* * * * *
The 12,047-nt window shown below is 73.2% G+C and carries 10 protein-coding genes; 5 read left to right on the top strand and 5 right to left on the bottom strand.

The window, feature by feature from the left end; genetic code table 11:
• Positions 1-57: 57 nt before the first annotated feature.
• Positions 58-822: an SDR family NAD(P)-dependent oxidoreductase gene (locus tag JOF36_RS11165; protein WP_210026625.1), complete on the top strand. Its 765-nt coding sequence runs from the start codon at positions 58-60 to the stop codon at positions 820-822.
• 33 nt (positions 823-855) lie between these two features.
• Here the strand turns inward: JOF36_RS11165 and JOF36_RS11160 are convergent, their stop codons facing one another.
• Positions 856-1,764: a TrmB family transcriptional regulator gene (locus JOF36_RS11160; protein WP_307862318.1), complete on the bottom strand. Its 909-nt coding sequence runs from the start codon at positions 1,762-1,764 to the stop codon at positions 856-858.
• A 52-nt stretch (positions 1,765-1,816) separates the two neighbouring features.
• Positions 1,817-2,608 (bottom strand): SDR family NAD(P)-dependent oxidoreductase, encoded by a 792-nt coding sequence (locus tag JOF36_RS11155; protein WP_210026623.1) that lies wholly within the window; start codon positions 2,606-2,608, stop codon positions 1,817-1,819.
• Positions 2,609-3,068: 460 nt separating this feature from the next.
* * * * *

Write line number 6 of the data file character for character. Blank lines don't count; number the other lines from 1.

• Here the strand turns inward: JOF36_RS11165 and JOF36_RS11160 are convergent, their stop codons facing one another.